If You Ain’t There, You Won’t Be Making Any Money

When I was a real estate agent, I was as young and green and full of plans as they come. I read Danny Kennedy and anyone else claiming to know how to be the best agent ever; I determined to work day and night introducing myself to folks; I focused my head off; I made a plan, and worked it like anything.

In part this was because of my mentor, the Realtor who managed our office. He was a wise man who knew how crazy the turnover is in real estate and wasn’t afraid to tell us—if we weren’t afraid to hear it.

“Most people sell a few houses for their friends and family, come in fifteen or twenty hours a week, wonder why their business isn’t taking off after such a promising start, and give up in six months,” he told me. “If you don’t come in you won’t make any money. I tell you this now because I don’t like to bring people in who don’t want a full-time job. Okay?”

I was far from friends or family, so I had no chance of that jump start from my personal market. I had energy, and I had cocky faith in myself. I had one more thing—an astounding desire to avoid looking like a fool to my mentor. I’d be the hardest working marketer he’d ever seen, so he wouldn’t be sorry he hired this young blonde chick.

I’ll keep you in suspense no longer. I’d never give the brilliant Wendi Kelly a run for her money in r.e. sales. One house in six months of fifty and sixty hour weeks. I was horrified, but not mortified. I worked it and worked it, but so many years later, I ask myself, would I have bought a house (or listed one) with that very young lady? Perhaps not. So I’ll give me the benefit of the doubt and say that I looked as young and green as I was, and it worked against me. I went on to things I loved a lot more, but every lesson I learned in that time has come in handy in the years since—and you may have guessed that my mentor was not a bit sorry that he brought me in, either. He was a great fan of mine, even as I moved on.

Fast forward.

There’s an office I know of that’s teetering on the edge of going out of business. I know because they tell me (and others) so. Things are rough, they can’t drum up new business, etc. “It’s the economy, stupid,” one principal was heard to say.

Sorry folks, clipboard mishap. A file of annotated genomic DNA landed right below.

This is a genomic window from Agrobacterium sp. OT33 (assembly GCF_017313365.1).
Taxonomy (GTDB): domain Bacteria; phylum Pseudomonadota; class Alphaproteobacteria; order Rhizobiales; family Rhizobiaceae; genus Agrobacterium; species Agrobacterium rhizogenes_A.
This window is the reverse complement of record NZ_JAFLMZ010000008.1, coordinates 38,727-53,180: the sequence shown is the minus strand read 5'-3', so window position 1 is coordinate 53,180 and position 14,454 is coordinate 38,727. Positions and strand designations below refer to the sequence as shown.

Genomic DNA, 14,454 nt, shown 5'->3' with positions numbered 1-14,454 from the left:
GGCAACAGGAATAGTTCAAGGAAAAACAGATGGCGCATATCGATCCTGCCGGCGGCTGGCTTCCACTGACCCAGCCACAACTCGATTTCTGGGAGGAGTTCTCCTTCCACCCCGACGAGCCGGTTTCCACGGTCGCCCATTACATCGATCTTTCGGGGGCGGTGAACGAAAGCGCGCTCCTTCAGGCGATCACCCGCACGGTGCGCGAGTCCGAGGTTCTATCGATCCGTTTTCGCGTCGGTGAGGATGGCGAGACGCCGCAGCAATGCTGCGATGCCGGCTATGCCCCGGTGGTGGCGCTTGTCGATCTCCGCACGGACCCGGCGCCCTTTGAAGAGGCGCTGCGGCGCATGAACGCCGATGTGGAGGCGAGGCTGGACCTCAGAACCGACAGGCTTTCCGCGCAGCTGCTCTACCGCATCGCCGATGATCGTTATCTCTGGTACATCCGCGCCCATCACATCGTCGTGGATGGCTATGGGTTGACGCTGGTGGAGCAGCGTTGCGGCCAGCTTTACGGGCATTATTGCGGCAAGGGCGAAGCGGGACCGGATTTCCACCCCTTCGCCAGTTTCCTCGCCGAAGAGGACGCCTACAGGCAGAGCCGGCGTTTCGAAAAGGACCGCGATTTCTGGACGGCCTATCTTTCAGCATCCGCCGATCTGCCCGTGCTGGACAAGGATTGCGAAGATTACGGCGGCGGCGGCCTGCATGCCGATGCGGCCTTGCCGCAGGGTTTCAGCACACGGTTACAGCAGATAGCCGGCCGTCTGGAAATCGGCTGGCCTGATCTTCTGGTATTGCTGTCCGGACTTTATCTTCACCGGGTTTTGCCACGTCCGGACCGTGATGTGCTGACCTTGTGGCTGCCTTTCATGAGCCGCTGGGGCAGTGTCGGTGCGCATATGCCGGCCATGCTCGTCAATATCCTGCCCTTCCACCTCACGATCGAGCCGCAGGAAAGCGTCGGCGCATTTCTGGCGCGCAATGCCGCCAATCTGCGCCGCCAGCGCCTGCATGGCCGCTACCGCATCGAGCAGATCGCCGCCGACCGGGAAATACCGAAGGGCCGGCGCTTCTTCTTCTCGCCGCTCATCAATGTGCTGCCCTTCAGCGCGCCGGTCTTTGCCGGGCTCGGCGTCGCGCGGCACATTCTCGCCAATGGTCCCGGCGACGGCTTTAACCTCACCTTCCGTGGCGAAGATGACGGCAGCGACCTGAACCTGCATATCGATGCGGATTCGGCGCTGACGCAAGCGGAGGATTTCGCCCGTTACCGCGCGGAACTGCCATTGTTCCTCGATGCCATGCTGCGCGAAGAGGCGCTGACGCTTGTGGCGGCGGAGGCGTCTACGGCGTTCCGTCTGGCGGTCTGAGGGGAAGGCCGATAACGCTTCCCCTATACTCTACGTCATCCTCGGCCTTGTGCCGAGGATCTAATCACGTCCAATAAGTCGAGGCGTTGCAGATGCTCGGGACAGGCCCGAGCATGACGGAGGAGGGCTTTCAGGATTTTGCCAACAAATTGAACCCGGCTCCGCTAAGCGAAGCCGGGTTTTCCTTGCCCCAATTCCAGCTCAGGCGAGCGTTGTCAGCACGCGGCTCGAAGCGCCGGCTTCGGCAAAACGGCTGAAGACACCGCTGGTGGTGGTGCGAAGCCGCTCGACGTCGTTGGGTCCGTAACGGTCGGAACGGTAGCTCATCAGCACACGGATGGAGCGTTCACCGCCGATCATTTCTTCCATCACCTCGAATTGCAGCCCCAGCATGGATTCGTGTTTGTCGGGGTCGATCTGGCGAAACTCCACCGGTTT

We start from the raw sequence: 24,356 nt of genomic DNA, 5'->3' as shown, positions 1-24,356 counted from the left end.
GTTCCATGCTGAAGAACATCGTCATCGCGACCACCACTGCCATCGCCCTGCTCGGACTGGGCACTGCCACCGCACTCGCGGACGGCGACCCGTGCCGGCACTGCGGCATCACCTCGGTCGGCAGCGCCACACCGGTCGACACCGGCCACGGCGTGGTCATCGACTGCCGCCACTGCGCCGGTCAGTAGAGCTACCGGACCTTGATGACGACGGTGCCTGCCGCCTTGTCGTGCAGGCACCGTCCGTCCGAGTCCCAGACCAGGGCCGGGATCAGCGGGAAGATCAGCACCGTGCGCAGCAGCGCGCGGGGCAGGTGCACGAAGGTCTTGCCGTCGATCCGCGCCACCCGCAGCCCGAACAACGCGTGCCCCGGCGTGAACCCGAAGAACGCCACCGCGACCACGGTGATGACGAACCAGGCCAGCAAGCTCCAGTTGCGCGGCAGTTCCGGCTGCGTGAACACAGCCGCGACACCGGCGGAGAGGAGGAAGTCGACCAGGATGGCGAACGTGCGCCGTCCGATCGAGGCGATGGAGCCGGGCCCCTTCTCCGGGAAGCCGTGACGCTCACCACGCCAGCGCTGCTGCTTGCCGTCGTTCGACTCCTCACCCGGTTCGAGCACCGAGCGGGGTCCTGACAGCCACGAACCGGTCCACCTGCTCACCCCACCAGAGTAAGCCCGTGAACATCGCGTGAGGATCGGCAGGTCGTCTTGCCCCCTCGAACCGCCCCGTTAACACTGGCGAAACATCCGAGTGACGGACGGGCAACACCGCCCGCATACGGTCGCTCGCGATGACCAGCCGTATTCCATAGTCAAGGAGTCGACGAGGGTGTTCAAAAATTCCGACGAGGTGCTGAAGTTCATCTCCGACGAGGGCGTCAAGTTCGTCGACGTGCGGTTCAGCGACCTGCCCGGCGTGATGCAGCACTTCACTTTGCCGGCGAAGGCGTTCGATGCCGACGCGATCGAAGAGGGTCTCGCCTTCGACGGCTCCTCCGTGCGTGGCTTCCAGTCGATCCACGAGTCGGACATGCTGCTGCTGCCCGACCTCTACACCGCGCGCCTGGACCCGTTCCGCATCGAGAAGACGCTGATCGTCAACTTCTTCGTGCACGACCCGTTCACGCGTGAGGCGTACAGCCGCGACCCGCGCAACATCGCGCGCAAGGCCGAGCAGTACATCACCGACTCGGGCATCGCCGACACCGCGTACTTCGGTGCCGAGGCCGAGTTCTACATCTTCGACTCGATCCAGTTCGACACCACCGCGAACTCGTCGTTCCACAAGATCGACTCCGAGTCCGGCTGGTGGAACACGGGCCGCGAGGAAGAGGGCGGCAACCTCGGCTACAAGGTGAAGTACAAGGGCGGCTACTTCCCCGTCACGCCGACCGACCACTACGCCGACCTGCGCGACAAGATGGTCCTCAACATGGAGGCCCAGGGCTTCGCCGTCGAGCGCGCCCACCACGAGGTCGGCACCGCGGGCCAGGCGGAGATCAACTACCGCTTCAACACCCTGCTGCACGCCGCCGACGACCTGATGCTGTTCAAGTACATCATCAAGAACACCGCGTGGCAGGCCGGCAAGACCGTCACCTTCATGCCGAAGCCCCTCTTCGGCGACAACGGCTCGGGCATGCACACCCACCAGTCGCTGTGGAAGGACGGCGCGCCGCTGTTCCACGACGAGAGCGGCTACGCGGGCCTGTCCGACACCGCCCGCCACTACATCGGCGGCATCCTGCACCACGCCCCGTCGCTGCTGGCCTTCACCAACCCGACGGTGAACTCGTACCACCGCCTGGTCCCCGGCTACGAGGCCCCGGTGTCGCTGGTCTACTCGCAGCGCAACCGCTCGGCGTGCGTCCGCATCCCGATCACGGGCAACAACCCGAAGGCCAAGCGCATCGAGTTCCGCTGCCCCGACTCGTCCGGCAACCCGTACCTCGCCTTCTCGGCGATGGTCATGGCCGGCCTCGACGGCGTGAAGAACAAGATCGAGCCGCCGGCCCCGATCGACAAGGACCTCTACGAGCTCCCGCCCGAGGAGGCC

I don’t hear from them near as often as I might, because of the eight folks in the office, only a few are ever there, and plenty of days, not a single light ever goes on.

People ask me if they’re out of business (even their clients have asked!). I shrug, then a couple of days later, they show up again. Work for a few days. Complain about how slow things are. (Well, what kind of Customer Experience are you providing?) Talk about how great the golf was on Tuesday… had the course all to themselves, apparently.

Yes. Everyone else was working.

Whether you’re drumming up business for your store, your office, or your home business, it’s well worth keeping those long-ago words in mind:

If you don’t come in you won’t make any money.”

You get out of it what you put into it. Darn, that s**ks. No matter what you may have heard, there’s no such thing as easy money. That, folks, is why they call it work.

Beware of any scheme that plays on that deep desire of ours, to make money while working less. Remember before “passive income,” when “passive” was a sickly, ugly little word? For the most part—gee I hate to burst the bubble—it still is.

I’d rather see you buy lottery tickets and have honest fantasies.

Are you putting into your business, all that you hope to get out of it?


Grow and be well,

Kelly Erickson